Woodbridge Man Pleads Guilty To Unlicensed Asbestos Abatement At Schools, Homes

William T. Muzzio/WOBM photo
William T. Muzzio/WOBM photo
From the N.J. Department of Law and Public Safety:

Acting Attorney General John J. Hoffman announced that a Woodbridge man pleaded guilty today to criminal charges in connection with asbestos work that his unlicensed business performed at numerous schools and homes.  He admitted that he released hazardous asbestos dust and debris at a daycare center in Union County. 

William T. Muzzio Jr., 52, of Woodbridge, pleaded guilty before Superior Court Judge Scott J. Moynihan in Union County to a second-degree charge of unlawful release of a toxic pollutant and a third-degree charge of violating the Asbestos Control and Licensing Act (removing or encapsulating asbestos without a license).  Under the plea agreement, the state will recommend that Muzzio be sentenced to seven years in state prison – specifically, seven years for the second-degree count, and four years for the third-degree count, with the sentences to run concurrently.

Deputy Attorneys General Mary Erin McAnally and Phillip Leahy prosecuted the case and took the guilty plea for the Division of Criminal Justice Environmental Crimes Unit.  Muzzio is scheduled to be sentenced on June 27.

“This unlicensed contractor put his own profits ahead of the health of those who were exposed to his unsafe asbestos abatement projects, including children at a daycare center,” said Acting Attorney General Hoffman. “His conduct in exposing children and others to hazardous asbestos-containing dust and debris was unconscionable.  This prison sentence should send a strong deterrent message to any other contractors who would consider engaging in illegal asbestos work. 

“New Jersey has strict laws to protect the public from the dangers of asbestos exposure, and we will continue to enforce them vigorously,” said Director Elie Honig of the Division of Criminal Justice.  “Those like Muzzio who put the health of others in jeopardy will find themselves facing stiff criminal penalties, including imprisonment.”

The state began investigating Muzzio and his business, Citadel Environmental Consultants, in March 2012, after a daycare facility in Union Township (Union County), the Townley School, hired Muzzio to remove pipe insulation containing asbestos from its basement boiler room.  The state Department of Health and Senior Services (DHSS) had inspected the facility and notified its operators that damaged insulation needed to be repaired or removed prior to renewal of the facility’s license.  After Muzzio performed asbestos removal at the facility in February 2012, DHSS checked with the New Jersey Department of Labor and Workforce Development and learned that Muzzio was not licensed to perform asbestos abatement, as required by law. The Department of Labor referred the matter to the Division of Criminal Justice.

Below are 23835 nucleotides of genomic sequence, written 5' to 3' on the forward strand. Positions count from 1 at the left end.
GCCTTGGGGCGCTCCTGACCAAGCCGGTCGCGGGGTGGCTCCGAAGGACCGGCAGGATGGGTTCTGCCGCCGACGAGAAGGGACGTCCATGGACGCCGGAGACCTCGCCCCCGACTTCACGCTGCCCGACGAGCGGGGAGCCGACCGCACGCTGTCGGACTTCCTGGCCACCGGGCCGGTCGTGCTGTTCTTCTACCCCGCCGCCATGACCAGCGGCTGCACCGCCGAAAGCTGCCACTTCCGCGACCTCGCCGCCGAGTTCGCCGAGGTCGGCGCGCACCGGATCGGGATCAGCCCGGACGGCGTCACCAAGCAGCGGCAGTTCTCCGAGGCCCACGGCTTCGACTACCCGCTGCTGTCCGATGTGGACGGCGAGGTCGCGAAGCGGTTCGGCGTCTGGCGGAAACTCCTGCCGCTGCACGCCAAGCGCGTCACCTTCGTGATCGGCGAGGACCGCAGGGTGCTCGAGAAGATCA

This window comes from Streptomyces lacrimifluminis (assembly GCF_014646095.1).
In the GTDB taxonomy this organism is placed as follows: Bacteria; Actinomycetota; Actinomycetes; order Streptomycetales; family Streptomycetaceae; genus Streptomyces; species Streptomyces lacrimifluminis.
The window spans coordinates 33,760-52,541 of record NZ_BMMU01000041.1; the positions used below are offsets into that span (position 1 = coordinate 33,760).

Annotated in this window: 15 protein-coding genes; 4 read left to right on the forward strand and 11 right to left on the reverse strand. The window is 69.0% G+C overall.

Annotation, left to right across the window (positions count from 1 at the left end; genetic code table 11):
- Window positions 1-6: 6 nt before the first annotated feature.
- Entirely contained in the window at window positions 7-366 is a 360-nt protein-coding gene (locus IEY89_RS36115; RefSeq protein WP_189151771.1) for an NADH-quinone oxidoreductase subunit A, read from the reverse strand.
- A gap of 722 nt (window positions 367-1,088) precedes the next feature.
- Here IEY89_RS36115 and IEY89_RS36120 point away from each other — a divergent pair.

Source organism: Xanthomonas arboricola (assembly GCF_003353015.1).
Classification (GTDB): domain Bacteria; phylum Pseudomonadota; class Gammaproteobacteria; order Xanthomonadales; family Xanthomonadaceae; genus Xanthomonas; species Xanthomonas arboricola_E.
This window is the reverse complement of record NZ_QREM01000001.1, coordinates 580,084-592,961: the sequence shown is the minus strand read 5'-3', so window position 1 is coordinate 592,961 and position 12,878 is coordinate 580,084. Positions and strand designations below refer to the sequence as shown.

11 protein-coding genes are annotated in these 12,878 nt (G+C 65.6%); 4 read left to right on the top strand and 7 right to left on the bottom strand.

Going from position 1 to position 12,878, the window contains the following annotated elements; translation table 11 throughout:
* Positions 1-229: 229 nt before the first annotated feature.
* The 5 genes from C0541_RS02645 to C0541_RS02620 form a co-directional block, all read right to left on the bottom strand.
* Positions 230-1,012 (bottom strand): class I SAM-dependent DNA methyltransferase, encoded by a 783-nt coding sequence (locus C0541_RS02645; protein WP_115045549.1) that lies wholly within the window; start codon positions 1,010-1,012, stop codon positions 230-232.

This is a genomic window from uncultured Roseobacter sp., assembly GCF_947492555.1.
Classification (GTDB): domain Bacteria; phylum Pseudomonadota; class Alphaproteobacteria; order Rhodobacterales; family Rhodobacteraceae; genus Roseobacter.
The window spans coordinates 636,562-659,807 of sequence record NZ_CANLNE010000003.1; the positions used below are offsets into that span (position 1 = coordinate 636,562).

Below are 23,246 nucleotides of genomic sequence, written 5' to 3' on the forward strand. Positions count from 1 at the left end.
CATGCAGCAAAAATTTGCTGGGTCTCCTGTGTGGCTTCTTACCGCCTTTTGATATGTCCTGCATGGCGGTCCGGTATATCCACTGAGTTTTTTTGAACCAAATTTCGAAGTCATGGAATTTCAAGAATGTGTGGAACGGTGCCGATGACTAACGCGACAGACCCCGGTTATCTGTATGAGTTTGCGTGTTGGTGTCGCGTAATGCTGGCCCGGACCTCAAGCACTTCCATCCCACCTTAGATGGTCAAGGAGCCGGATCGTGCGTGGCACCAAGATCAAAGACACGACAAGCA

The Department of Labor and Division of Criminal Justice conducted inspections in March at the daycare facility and discovered dust and debris containing asbestos in the boiler room and an adjacent crawl space.  The facility immediately hired a licensed contractor to properly complete the asbestos abatement. 

The Division of Criminal Justice expanded the investigation and identified numerous other sites, including schools and homes, where Muzzio performed unlicensed asbestos abatement between April 2011 and May 2012. In pleading guilty, Muzzio admitted releasing asbestos at the Townley School.  He further admitted performing unlicensed asbestos work at the Union Middle School in Hampton, Hunterdon County; two schools in Hackettstown, namely the Hatchery Hill School and the Willow Grove School; and the John Marshall Elementary School in Edison. In addition, he admitted that, assisted by another, directly or indirectly, he performed unlicensed asbestos work at 12 homes in Middlesex, Union, Morris, Essex, Hudson and Ocean counties.

Under the plea agreement, Muzzio must pay total restitution of $19,848 as follows:

  • $7,970 to the Townley School,
  • $4,763 to the New Jersey Department of Labor,
  • $3,445 to the Hackettstown Board of Education,
  • $2,870 to the Union Township Board of Education, and
  • $800 to the Edison Board of Education.

The investigation was conducted for the Environmental Crimes Unit, within the Division of Criminal Justice Specialized Crimes Bureau, by former Detective Matthew Schneiderman, Sgt. Steven Ogulin, former Detective Michael Klumpp, former Detective Dawn Ryan, Detective Kelly Howard, Detective Cecil Boone, Detective Christian Harden, Deputy Attorney General McAnally, Deputy Attorney General Leahy, former Deputy Attorney General Betty Rodriguez and Management Assistant Nathalie Kurzawa.  The matter was referred to the Division of Criminal Justice by the New Jersey Department of Labor and Workforce Development.  The Woodbridge Police Department assisted in executing a search warrant at Muzzio’s home, and the New Jersey State Police assisted in analyzing computer evidence at the Regional Computer Forensic Laboratory.

slyfox1961 March 11, 2014 at 09:56 AM
Seriously, seven years for asbestos removal without a license? Violent criminals and child rapists get less time. What a crock. Not to trivialize what he did, or condone it, but seven years? Wow. Our Justice system is seriously out of sync with reality.
Gordo K March 11, 2014 at 11:44 AM
Gotta wonder how many kilos of cocaine were transacted while the Criminal Justice investigators and State Police were pursuing asbestos dust. Seven years? I'm imagining this guy in prison, answering other inmates when they ask him "so, what're you in for?". What about the jerks who hired him without checking his credentials? Do they not bear any responsibility?


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